W3C home > Mailing lists > Public > semantic-web@w3.org > July 2007

Re: Terminology Question concerning Web Architecture and LinkedData

From: Tim Berners-Lee <timbl@w3.org>
Date: Tue, 31 Jul 2007 13:46:41 -0400
Message-Id: <CB2D3917-FAC7-4196-A4F3-915E9D6DDEE3@w3.org>
Cc: <conal.tuohy@vuw.ac.nz>, <semantic-web@w3.org>
To: <tim.glover@bt.com>


On 2007-07 -25, at 04:54, <tim.glover@bt.com> wrote:

>
>
>> the owner of a URI has the right to define what it identifies...
>
> But that right is unenforceable. McDonalds might define a "McJob" as a
> fulfilling career choice, but they cannot prevent other people  
> using it
> to mean something else.

You are confusing natural language and semantic web architecture.

This is true of "McJob" but it not true of http://mcdonalds.com/hr/ 
jobs#mcJob

They own that URI and can use it to

> Surely it is futile to insist that a particular string has only one
> meaning, ***EVEN IF it begins with the characters "http://" ***!!!

This  not a string, though.  When quoted, it is quoted a a URI.
The languages use URIs for symbols.

In N3 for exxample,   <http://mcdonalds.com/hr/jobs#mcJob> is a  
symbol owned by McDonalds (we imagine)
but "http://mcdonalds.com/hr/jobs#mcJob" is a string of characters.

In general strings out of context do
> In
> fact, maybe no two people ever mean exactly the same thing by a given
> string...

Strings out of context in human language have that property but URIS in
semantic web languages do not.


> (as an aside, I cannot help thinking that that a great deal of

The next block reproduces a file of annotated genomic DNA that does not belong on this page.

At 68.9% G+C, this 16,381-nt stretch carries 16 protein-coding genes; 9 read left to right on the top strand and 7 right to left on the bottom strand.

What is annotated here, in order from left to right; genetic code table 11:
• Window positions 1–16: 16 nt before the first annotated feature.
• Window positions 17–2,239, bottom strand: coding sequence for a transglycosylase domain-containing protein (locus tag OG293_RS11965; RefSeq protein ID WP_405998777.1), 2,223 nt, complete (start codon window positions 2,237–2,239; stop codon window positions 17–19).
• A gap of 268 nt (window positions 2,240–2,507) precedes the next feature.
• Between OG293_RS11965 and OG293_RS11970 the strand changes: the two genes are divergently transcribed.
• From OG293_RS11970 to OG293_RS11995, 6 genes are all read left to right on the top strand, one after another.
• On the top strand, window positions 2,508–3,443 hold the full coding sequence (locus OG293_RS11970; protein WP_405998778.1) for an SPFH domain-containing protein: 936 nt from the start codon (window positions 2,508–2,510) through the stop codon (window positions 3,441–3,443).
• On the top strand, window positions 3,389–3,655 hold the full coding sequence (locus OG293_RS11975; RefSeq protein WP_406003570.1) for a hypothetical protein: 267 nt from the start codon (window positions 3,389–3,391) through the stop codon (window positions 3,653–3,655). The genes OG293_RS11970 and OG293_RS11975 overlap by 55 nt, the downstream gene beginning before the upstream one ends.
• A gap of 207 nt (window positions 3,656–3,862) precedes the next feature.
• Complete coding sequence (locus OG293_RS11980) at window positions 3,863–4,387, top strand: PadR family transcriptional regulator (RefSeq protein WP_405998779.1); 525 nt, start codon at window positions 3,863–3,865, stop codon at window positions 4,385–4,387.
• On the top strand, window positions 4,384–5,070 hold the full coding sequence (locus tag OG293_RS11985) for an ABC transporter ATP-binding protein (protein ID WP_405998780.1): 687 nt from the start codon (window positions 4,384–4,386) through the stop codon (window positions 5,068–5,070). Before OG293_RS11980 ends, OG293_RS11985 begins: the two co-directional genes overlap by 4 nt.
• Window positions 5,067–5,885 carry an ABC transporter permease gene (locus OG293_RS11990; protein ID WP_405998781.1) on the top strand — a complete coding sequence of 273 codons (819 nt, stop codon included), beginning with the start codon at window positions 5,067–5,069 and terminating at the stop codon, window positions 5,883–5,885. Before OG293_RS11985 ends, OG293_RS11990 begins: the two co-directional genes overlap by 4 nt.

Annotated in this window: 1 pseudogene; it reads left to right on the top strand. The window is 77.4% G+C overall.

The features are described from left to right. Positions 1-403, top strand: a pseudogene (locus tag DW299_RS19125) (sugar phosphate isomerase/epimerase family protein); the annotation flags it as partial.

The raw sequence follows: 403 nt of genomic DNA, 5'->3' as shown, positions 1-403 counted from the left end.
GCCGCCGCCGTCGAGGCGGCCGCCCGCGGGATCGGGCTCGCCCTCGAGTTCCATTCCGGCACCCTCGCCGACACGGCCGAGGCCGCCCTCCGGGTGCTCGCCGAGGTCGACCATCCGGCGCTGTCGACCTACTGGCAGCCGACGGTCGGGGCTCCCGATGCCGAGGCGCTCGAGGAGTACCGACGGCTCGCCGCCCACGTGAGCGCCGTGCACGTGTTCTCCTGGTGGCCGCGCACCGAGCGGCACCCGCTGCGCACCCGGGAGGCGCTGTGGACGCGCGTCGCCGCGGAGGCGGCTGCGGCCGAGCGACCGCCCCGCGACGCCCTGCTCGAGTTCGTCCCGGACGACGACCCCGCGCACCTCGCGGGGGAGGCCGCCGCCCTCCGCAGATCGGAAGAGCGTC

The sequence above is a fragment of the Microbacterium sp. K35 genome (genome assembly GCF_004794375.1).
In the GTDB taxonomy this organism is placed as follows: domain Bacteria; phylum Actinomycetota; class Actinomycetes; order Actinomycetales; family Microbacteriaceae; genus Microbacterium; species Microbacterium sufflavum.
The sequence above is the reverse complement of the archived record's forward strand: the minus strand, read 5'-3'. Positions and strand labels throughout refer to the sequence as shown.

> confusion
> has been caused by using URIs for everything. Surely the meaning of a
> string cannot be determined by the fact that a piece of software leads
> it to another string - doesn't that lead to infinite regression..?

No, it does not. Again, you are taking across things from natural  
language.
If you recursively look up all the words in a dictionary definition,  
you will spend a long time.

What happens in the semantic web is that things bottom out in two ways.
When you look up a term, you load the ontology, which gives you  
(typically) OWL
statements about the term, and other things.  When you look up the  
predicates and types
used in that description, you find that (typically) the terms are  
taken from the OWL
ontology and also RDFS and Dublin Core,  so you can look up the terms  
one or two more
levels, but it bottoms out very quickly.

If you follow subjects and objects, all related things, then it will  
bring in huge amounts of data.
I believe the predicates and types, Properties and Classes, have a  
special role of defining the language being used.

Of course there is also in the ontologies a bunch of english text,  
often referring to other specifications, which help.
define, for the curious, the terms more carefully.  But that english  
text is the output of (typically) working groups, on behalf of the  
wide community of possible users,
who have iterated over ad nauseam, in a process which allows pubic  
comment, and includes the provision of
test cases to cover corner cases, and so on.  In this case, you can  
say "no two people ever mean exactly the same thing by a given  
string" but it becomes decreasingly relevant when the terms in use  
have gone through this process and then have been used for exchanging  
information between systems for years.  Importantly, there is often  
the possibility of opening up a new dialog when some uncertainty  
occurs, and asking the original creators, the owners.

> string

> Maybe
> it would simplify things to talk about strings of letters, and keep
> dereferencing as a special case. )
>
> Tim.

Tim

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Received on Tuesday, 31 July 2007 17:46:55 UTC

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